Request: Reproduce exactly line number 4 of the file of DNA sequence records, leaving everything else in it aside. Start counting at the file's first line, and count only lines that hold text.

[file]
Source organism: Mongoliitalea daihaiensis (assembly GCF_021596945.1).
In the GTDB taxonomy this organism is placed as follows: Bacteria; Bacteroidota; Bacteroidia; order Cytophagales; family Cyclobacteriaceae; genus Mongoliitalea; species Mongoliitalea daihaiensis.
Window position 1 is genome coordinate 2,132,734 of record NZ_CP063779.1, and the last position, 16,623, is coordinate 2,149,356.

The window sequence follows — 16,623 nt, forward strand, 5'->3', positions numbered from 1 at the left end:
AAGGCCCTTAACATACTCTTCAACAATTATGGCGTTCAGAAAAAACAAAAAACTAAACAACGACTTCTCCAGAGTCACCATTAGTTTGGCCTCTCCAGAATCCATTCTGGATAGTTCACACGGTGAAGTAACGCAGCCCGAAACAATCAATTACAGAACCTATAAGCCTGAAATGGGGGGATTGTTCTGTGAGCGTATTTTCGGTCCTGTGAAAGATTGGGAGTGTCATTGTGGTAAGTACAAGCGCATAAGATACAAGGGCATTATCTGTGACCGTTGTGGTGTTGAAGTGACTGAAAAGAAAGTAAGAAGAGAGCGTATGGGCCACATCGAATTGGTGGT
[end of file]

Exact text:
The window sequence follows — 16,623 nt, forward strand, 5'->3', positions numbered from 1 at the left end: